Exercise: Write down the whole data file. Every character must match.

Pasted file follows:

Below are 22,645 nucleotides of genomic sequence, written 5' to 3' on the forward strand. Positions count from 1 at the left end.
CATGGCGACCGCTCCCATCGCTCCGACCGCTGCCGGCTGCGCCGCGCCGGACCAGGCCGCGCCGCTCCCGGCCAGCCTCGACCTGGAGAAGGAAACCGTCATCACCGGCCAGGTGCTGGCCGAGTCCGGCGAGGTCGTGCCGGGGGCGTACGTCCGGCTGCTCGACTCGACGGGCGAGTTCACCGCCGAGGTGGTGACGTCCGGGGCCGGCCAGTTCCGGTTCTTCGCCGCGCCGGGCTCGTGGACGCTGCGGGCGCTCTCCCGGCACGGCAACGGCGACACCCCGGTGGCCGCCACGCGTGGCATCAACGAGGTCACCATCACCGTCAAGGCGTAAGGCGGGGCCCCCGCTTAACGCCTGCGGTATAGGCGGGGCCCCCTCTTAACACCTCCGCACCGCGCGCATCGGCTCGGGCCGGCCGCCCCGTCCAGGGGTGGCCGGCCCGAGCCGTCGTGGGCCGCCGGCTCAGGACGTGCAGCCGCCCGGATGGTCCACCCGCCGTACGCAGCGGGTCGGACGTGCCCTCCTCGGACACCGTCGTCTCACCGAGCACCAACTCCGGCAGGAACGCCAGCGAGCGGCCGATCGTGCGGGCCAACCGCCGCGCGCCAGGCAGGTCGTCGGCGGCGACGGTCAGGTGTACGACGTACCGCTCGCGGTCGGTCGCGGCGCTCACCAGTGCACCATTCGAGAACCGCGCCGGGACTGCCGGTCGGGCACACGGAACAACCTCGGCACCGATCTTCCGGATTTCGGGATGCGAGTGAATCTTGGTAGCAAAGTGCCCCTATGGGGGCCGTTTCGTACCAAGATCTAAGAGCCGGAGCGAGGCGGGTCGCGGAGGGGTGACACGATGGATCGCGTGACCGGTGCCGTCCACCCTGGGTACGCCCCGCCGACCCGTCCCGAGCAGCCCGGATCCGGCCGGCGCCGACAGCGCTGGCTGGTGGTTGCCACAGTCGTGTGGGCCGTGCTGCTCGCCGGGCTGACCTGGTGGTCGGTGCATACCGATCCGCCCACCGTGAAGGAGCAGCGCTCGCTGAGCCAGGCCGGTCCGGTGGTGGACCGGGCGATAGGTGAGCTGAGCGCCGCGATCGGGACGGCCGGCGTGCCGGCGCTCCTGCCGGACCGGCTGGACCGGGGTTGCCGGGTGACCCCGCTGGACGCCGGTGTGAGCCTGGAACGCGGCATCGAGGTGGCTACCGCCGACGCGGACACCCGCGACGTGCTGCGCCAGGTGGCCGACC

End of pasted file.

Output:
Below are 22,645 nucleotides of genomic sequence, written 5' to 3' on the forward strand. Positions count from 1 at the left end.
CATGGCGACCGCTCCCATCGCTCCGACCGCTGCCGGCTGCGCCGCGCCGGACCAGGCCGCGCCGCTCCCGGCCAGCCTCGACCTGGAGAAGGAAACCGTCATCACCGGCCAGGTGCTGGCCGAGTCCGGCGAGGTCGTGCCGGGGGCGTACGTCCGGCTGCTCGACTCGACGGGCGAGTTCACCGCCGAGGTGGTGACGTCCGGGGCCGGCCAGTTCCGGTTCTTCGCCGCGCCGGGCTCGTGGACGCTGCGGGCGCTCTCCCGGCACGGCAACGGCGACACCCCGGTGGCCGCCACGCGTGGCATCAACGAGGTCACCATCACCGTCAAGGCGTAAGGCGGGGCCCCCGCTTAACGCCTGCGGTATAGGCGGGGCCCCCTCTTAACACCTCCGCACCGCGCGCATCGGCTCGGGCCGGCCGCCCCGTCCAGGGGTGGCCGGCCCGAGCCGTCGTGGGCCGCCGGCTCAGGACGTGCAGCCGCCCGGATGGTCCACCCGCCGTACGCAGCGGGTCGGACGTGCCCTCCTCGGACACCGTCGTCTCACCGAGCACCAACTCCGGCAGGAACGCCAGCGAGCGGCCGATCGTGCGGGCCAACCGCCGCGCGCCAGGCAGGTCGTCGGCGGCGACGGTCAGGTGTACGACGTACCGCTCGCGGTCGGTCGCGGCGCTCACCAGTGCACCATTCGAGAACCGCGCCGGGACTGCCGGTCGGGCACACGGAACAACCTCGGCACCGATCTTCCGGATTTCGGGATGCGAGTGAATCTTGGTAGCAAAGTGCCCCTATGGGGGCCGTTTCGTACCAAGATCTAAGAGCCGGAGCGAGGCGGGTCGCGGAGGGGTGACACGATGGATCGCGTGACCGGTGCCGTCCACCCTGGGTACGCCCCGCCGACCCGTCCCGAGCAGCCCGGATCCGGCCGGCGCCGACAGCGCTGGCTGGTGGTTGCCACAGTCGTGTGGGCCGTGCTGCTCGCCGGGCTGACCTGGTGGTCGGTGCATACCGATCCGCCCACCGTGAAGGAGCAGCGCTCGCTGAGCCAGGCCGGTCCGGTGGTGGACCGGGCGATAGGTGAGCTGAGCGCCGCGATCGGGACGGCCGGCGTGCCGGCGCTCCTGCCGGACCGGCTGGACCGGGGTTGCCGGGTGACCCCGCTGGACGCCGGTGTGAGCCTGGAACGCGGCATCGAGGTGGCTACCGCCGACGCGGACACCCGCGACGTGCTGCGCCAGGTGGCCGACC